The systemic implication at needs to be considered is the possibility that a secondary infection can develop from an ingrown nail, and such an infection could spread to other parts of the body (cellulitis). This is especially important to consider in immunocompromised individuals, such as diabetics. It is important to treat an ingrown nail before such adverse systemic sequelae occur.

Treatment Options

A variety of treatment options are possible for ingrown nails, and the approach can be chosen based on the severity of the problem. The main goal of therapy is to remove the inciting implanted nail plate from the soft tissue of the nail unit.

Conservative therapies include putting a cotton wisp or a string of dental floss under the portion of the nail plate which is implanted. These therapies can be combined with cold water soaks mixed with salt or Epsom salts three times per day. After each soak, a mid-potency or high-potency topical steroid can be applied. Examples of topical steroids that can be used include triamcinolone acetoinide ointment 0.1% if the inflammation is mild or moderate, and clobetasol propionate ointment 0.05% if the inflammation is more intense.

A therapeutic maneuver that is gaining popularity is to employ a gutter splint, fashioned from intravenous tubing, which is slid over the area of the nail plate that is implanted. The gutter splint can be fashioned in place with an acrylic adhesive. For additional support to the nail unit, acrylic can also be used to create a prosthetic nail if the remaining nail is short, which not only is helpful aesthetically, but also counteracts upwards force from the nail bed. Taping techniques can also be employed with or without the gutter splint to direct the affected soft tissue away from the embedded nail plate and enhance healing.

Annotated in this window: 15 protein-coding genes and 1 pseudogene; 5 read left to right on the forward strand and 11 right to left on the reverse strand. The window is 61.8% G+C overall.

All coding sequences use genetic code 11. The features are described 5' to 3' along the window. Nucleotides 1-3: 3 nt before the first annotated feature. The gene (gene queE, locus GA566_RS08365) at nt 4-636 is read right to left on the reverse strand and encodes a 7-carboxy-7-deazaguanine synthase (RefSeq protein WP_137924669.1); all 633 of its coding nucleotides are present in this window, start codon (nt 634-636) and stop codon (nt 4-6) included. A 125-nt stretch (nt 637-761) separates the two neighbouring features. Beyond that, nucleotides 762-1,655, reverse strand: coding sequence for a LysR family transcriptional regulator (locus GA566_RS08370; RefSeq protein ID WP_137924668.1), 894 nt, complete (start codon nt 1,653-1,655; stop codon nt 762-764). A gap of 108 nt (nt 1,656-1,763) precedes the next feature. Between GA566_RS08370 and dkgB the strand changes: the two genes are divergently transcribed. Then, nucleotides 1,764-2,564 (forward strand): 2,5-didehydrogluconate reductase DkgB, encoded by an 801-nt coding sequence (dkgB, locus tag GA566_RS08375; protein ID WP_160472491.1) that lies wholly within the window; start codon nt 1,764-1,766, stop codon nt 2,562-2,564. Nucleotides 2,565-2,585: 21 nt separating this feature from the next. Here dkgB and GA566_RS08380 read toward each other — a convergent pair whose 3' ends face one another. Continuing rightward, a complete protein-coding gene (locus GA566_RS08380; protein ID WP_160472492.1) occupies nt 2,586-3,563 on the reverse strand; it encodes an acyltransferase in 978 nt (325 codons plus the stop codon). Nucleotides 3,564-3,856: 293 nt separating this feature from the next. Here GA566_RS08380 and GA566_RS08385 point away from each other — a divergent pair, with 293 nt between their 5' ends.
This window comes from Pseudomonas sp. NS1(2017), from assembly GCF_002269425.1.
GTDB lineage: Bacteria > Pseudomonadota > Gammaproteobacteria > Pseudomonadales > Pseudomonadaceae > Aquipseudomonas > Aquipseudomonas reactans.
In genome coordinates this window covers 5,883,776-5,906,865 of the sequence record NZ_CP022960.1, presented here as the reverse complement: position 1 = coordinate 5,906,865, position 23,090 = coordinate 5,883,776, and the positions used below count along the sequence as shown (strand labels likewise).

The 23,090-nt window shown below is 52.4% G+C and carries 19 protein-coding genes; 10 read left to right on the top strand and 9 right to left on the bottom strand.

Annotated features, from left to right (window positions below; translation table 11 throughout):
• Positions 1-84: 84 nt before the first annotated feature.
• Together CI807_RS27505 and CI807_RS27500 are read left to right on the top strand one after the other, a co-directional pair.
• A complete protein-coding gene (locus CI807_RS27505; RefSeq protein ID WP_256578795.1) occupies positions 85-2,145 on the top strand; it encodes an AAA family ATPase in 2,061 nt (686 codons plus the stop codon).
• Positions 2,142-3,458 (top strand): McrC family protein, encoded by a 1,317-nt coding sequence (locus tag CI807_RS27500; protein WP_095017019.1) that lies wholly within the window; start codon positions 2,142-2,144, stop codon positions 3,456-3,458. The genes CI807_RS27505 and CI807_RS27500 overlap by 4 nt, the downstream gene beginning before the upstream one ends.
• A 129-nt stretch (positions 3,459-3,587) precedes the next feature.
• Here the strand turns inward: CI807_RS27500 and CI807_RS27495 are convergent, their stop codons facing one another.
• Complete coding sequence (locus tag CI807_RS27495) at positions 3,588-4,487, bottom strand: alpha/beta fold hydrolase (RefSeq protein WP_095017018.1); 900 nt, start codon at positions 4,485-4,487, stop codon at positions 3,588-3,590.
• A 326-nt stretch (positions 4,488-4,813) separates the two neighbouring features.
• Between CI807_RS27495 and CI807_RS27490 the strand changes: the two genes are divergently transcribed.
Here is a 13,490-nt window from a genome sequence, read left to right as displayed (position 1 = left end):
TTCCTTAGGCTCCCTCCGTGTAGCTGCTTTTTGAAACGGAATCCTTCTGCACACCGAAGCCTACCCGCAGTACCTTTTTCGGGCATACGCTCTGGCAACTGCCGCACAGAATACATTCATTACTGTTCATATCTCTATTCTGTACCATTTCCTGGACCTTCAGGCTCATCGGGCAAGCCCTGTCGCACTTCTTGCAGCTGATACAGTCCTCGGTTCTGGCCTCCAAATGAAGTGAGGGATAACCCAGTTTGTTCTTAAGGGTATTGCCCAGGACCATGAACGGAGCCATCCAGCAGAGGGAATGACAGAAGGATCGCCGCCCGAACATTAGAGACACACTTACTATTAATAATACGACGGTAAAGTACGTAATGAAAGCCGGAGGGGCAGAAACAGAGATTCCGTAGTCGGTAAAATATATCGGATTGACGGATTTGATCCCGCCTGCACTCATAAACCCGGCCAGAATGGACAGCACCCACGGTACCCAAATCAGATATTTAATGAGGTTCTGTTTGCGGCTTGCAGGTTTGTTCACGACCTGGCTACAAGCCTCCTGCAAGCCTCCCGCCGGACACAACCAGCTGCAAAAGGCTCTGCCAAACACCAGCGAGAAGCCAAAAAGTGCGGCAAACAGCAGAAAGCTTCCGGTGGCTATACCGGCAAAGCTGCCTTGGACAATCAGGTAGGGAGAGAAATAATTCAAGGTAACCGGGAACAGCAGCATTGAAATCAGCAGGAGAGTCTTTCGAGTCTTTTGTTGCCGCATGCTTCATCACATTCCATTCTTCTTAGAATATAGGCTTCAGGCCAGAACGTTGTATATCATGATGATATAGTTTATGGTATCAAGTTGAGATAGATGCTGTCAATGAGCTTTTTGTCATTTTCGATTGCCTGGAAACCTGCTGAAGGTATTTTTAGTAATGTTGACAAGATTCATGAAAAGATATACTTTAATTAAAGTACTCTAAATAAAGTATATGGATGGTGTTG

Simply removing the lateral nail plate will provide temporary relief of the discomfort from an ingrown nail, but recurrences are common, especially if predisposing factors are not corrected. The combination of a total or partial nail avulsion with phenol therapy reduces the rate of symptomatic recurrence of an ingrown nail. However, there is an increased risk of infection when phenol is used as compared to nail avulsion alone.

If more conservative approaches fail or the ingrown nail is severe, then destruction of the portion of nail matrix at the site of the ingrown nail can be considered. A variety of destructive approaches are possible. The most commonly employed technique is use of a phenol 88% ablation of the nail matrix on the side of the nail that is ingrown (lateral nail matricectomy). After a lateral nail avulsion, the phenol is applied to the corresponding area of nail matrix at the site of the ingrown nail.

One published method of applying the pheol is to use a urethral swab with a cotton tip and metal handle that can be bent. These are sold under the brand name Calgiswab. The phenol is applied to the matrix for 30 seconds, for a total of three times. The surgical area is then cleansed with alcohol or saline. Other chemicals have been used for this purpose, including 10% sodium hydroxide. If granulation tissue is present, it can be removed with a currette.

A study by Bostanci et al that compared a 3-minute application of 88% liquified phenol and a 1-minute application of 10% sodium hydroxide chemical matrixectomies for ingrown toenails showed that sodium hydroxide causes less postoperative morbidity and provides a faster recovery.